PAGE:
The least squares estimate of the slope of the torsion-volume curve during ejection for each group is compared in Table 4. The path of the torsion-volume curve during ejection was very linear. At WK-01 there was no difference between the CNTL and HOLE groups (−.35±0.12°/mL vs. −0.29±0.18°/mL). At WK-12, however, the HOLE group slope was significantly different from both CNTL at WK-12 (−0.18±0.06°/mL vs. −0.32±0.10°/mL, P<0.05) and HOLE at WK-01 (−0.18±0.06°/mL vs −0.29±0.18°/mL, P<0.05).
Global LV torsion is color-mapped on mean PV-loops for the CNTL and HOLE groups at WK-01 and WK-12 in Figure 4. This method of displaying the torsion data provides a way to qualitatively appreciate global ventricular torsion during each phase of the cardiac cycle.
At WK-01 both the CNTL and HOLE groups demonstrated very similar patterns of global ventricular torsion during IVC, ejection, IVR, and filling phases. At WK-12, however, both CNTL and HOLE groups have regained cocking during IVC. Global LV torsion increases during ejection, but LV torsion at ES is reduced in HOLE relative to CNTL. Both groups demonstrate a continued increase in LV torsion during IVR that peaks during mid-IVR, but the net change in torsion during IVR was nearly zero. The magnitude of torsion at the end of IVR was higher in the CNTL group than the HOLE group and the CNTL group exhibited greater negative torsion during the subsequent filling phase.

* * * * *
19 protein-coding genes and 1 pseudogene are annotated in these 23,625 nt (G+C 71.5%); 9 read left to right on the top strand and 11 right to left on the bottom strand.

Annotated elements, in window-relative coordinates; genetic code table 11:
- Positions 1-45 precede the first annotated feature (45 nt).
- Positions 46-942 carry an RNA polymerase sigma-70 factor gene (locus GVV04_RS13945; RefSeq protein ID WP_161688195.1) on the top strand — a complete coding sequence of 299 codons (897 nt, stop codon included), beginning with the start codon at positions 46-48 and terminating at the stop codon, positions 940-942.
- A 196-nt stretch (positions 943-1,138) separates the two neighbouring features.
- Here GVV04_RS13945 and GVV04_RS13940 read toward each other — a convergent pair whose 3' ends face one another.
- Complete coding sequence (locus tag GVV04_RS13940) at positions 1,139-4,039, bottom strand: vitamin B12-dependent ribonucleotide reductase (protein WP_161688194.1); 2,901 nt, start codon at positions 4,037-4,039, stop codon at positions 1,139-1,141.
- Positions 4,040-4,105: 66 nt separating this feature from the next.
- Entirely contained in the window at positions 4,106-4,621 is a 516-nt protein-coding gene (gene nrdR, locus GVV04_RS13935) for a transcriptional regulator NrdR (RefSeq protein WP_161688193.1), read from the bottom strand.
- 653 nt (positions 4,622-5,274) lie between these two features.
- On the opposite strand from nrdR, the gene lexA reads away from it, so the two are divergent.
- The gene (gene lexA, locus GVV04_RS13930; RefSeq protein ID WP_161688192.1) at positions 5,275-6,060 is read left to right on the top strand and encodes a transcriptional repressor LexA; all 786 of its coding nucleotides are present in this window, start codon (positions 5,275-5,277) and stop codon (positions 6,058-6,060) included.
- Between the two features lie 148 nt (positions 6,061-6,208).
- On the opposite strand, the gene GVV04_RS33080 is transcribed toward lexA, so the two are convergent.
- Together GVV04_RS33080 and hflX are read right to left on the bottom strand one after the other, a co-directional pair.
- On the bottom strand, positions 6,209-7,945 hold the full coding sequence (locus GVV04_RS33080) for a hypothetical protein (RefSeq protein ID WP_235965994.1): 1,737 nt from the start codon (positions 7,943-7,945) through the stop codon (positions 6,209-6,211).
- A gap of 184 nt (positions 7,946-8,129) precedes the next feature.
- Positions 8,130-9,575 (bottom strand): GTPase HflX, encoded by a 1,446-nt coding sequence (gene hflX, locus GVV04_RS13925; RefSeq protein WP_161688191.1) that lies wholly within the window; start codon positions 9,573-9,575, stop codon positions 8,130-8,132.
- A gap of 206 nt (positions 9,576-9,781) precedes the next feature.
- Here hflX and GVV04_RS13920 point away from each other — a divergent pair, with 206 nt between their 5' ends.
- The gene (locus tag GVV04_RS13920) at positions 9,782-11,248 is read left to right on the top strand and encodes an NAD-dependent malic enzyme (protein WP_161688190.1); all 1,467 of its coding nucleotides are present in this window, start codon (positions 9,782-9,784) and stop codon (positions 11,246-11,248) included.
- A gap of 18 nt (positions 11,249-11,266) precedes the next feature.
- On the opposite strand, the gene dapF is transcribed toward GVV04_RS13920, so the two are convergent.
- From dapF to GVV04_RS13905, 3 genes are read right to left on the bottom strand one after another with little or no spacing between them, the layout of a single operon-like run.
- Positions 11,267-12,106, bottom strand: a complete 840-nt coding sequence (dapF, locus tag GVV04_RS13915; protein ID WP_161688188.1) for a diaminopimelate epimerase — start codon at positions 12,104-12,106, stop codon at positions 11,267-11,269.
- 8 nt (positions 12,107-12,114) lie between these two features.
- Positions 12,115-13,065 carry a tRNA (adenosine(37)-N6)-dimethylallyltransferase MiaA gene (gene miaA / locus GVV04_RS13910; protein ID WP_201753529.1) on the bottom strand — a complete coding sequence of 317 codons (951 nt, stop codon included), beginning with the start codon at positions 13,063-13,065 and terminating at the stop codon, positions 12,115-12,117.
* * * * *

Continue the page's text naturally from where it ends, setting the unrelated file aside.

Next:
Twelve weeks of chronic “pure” mitral regurgitation (PMR) resulted in significant reductions in torsion during systole (ED to ES), ejection (end-IVC to ES), and during filling (end-IVC to ED) relative to CNTL. Only decreases in systolic torsion, however, were significantly different in HOLE at WK-12 compared to both HOLE at WK-01 and CNTL at WK-12. The small difference in aortic cross-clamp time though statistically significant is not likely to induce differences in ventricular torsion between the two groups.
Changes in systolic torsion must be understood in the context of the restoration of ventricular cocking during IVC. Cocking, an expected mode of torsion during IVC18–20, is restored in both CNTL and HOLE at WK-12. The notable change in systolic torsion in HOLE at WK-12 is primarily due to a persistent reduction in torsion during ejection, combined with increased cocking during IVC.